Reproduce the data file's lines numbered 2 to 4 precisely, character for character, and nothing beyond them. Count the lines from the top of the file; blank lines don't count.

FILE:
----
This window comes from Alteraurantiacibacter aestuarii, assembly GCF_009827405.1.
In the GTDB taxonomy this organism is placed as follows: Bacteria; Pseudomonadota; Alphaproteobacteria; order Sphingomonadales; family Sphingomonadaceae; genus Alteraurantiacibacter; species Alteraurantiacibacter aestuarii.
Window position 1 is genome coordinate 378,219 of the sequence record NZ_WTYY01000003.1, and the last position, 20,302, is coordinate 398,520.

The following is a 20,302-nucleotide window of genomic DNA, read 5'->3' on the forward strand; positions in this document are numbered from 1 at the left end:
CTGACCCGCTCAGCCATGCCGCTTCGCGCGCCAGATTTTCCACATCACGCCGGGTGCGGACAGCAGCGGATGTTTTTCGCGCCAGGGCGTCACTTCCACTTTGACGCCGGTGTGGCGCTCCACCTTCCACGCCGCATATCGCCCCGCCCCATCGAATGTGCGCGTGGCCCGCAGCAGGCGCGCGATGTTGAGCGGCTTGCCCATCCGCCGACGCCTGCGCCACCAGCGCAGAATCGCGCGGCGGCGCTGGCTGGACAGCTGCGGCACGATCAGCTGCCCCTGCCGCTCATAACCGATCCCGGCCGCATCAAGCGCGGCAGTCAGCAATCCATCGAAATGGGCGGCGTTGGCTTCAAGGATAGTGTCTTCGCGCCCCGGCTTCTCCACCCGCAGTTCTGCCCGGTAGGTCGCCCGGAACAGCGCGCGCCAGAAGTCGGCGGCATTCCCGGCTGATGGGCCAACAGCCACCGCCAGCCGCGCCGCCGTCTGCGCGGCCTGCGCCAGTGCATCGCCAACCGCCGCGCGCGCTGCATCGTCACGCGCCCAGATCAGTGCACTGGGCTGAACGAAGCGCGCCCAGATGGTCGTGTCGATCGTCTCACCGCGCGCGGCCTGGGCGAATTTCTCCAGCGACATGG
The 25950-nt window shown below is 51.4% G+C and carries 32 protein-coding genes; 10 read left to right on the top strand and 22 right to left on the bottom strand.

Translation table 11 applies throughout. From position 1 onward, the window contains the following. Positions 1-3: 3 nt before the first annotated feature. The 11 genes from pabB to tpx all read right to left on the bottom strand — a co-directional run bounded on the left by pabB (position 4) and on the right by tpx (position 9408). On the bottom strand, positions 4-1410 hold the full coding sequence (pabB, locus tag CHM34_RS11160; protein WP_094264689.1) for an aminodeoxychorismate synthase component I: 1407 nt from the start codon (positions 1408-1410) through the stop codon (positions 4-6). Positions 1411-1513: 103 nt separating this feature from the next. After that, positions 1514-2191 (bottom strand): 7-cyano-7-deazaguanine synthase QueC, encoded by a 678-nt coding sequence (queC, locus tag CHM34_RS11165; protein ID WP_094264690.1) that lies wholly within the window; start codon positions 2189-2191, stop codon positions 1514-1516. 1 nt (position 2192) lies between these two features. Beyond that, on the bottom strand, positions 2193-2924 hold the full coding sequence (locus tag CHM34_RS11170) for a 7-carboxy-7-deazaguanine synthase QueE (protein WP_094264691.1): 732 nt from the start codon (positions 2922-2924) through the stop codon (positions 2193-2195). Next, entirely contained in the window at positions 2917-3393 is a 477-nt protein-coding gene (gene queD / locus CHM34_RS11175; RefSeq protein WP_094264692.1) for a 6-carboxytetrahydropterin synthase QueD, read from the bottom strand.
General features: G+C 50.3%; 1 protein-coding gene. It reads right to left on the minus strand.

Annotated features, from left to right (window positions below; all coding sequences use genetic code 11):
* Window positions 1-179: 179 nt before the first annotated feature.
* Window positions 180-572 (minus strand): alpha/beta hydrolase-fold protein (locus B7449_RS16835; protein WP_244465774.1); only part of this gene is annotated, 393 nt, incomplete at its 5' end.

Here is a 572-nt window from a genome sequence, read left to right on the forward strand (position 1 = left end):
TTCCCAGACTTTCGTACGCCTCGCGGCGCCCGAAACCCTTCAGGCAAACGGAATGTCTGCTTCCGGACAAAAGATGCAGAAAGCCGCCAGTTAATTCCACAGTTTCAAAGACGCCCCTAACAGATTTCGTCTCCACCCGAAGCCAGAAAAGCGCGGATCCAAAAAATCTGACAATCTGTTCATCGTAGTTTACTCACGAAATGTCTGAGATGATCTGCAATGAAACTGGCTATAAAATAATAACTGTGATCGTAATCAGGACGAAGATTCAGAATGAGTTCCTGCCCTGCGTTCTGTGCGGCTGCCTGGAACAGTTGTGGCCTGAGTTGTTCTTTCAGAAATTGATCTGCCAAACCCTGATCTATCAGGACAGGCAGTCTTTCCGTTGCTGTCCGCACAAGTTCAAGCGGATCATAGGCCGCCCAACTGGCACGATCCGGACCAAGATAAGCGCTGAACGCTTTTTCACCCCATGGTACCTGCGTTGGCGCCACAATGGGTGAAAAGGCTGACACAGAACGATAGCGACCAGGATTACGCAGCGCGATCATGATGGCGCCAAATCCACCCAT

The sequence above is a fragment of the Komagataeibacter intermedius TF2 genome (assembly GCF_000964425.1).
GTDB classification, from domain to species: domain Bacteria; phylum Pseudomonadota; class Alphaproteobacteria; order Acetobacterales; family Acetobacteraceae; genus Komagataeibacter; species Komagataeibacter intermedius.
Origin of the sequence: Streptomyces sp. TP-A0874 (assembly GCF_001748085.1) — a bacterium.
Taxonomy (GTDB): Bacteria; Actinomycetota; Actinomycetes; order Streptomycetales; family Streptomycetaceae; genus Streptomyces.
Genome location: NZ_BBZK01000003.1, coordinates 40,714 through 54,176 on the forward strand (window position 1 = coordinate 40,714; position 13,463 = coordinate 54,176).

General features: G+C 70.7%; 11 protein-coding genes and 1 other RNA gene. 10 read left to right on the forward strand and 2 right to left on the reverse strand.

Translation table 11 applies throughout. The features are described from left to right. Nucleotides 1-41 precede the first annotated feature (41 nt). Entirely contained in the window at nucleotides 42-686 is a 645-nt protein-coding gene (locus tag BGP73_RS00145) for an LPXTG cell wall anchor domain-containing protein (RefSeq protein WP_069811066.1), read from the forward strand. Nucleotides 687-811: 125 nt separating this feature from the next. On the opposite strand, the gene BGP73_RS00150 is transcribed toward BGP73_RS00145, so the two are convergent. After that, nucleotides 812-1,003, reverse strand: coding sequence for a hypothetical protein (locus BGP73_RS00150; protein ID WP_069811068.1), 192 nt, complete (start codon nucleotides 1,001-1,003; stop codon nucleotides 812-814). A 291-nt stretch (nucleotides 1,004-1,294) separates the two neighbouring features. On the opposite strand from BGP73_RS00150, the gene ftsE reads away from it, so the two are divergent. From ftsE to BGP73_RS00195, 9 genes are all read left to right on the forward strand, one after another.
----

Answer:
In the GTDB taxonomy this organism is placed as follows: Bacteria; Pseudomonadota; Alphaproteobacteria; order Sphingomonadales; family Sphingomonadaceae; genus Alteraurantiacibacter; species Alteraurantiacibacter aestuarii.
Window position 1 is genome coordinate 378,219 of the sequence record NZ_WTYY01000003.1, and the last position, 20,302, is coordinate 398,520.

The following is a 20,302-nucleotide window of genomic DNA, read 5'->3' on the forward strand; positions in this document are numbered from 1 at the left end: